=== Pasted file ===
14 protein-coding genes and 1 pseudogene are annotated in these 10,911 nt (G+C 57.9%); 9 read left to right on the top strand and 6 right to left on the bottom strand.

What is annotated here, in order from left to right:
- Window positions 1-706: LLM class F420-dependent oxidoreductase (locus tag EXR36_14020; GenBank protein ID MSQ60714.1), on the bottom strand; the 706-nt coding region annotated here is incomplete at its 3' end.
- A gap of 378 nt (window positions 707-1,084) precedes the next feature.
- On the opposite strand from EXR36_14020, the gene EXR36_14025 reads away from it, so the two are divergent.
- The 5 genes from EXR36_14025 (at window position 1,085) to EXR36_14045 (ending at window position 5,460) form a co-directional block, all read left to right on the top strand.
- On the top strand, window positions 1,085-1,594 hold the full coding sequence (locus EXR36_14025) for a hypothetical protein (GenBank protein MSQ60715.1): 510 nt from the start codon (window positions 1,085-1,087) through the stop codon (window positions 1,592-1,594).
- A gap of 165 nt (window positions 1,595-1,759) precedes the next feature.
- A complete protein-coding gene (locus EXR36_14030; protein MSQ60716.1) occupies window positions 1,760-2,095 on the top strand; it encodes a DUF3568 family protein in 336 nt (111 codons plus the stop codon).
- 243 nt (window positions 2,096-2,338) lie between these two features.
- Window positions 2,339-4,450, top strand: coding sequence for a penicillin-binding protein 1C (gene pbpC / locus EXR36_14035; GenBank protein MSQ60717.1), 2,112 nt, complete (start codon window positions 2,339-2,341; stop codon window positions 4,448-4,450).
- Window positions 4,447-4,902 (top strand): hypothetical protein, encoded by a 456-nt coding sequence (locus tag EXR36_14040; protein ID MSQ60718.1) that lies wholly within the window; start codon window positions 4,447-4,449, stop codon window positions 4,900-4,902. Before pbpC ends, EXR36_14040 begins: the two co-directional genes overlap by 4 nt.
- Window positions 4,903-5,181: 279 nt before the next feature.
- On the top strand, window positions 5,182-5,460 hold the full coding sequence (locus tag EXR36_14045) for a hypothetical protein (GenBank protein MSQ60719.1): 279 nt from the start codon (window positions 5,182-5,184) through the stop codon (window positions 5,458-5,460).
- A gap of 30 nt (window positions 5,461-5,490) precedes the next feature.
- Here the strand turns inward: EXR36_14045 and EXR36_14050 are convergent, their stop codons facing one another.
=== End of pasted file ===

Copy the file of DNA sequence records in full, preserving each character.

14 protein-coding genes and 1 pseudogene are annotated in these 10,911 nt (G+C 57.9%); 9 read left to right on the top strand and 6 right to left on the bottom strand.

What is annotated here, in order from left to right:
- Window positions 1-706: LLM class F420-dependent oxidoreductase (locus tag EXR36_14020; GenBank protein ID MSQ60714.1), on the bottom strand; the 706-nt coding region annotated here is incomplete at its 3' end.
- A gap of 378 nt (window positions 707-1,084) precedes the next feature.
- On the opposite strand from EXR36_14020, the gene EXR36_14025 reads away from it, so the two are divergent.
- The 5 genes from EXR36_14025 (at window position 1,085) to EXR36_14045 (ending at window position 5,460) form a co-directional block, all read left to right on the top strand.
- On the top strand, window positions 1,085-1,594 hold the full coding sequence (locus EXR36_14025) for a hypothetical protein (GenBank protein MSQ60715.1): 510 nt from the start codon (window positions 1,085-1,087) through the stop codon (window positions 1,592-1,594).
- A gap of 165 nt (window positions 1,595-1,759) precedes the next feature.
- A complete protein-coding gene (locus EXR36_14030; protein MSQ60716.1) occupies window positions 1,760-2,095 on the top strand; it encodes a DUF3568 family protein in 336 nt (111 codons plus the stop codon).
- 243 nt (window positions 2,096-2,338) lie between these two features.
- Window positions 2,339-4,450, top strand: coding sequence for a penicillin-binding protein 1C (gene pbpC / locus EXR36_14035; GenBank protein MSQ60717.1), 2,112 nt, complete (start codon window positions 2,339-2,341; stop codon window positions 4,448-4,450).
- Window positions 4,447-4,902 (top strand): hypothetical protein, encoded by a 456-nt coding sequence (locus tag EXR36_14040; protein ID MSQ60718.1) that lies wholly within the window; start codon window positions 4,447-4,449, stop codon window positions 4,900-4,902. Before pbpC ends, EXR36_14040 begins: the two co-directional genes overlap by 4 nt.
- Window positions 4,903-5,181: 279 nt before the next feature.
- On the top strand, window positions 5,182-5,460 hold the full coding sequence (locus tag EXR36_14045) for a hypothetical protein (GenBank protein MSQ60719.1): 279 nt from the start codon (window positions 5,182-5,184) through the stop codon (window positions 5,458-5,460).
- A gap of 30 nt (window positions 5,461-5,490) precedes the next feature.
- Here the strand turns inward: EXR36_14045 and EXR36_14050 are convergent, their stop codons facing one another.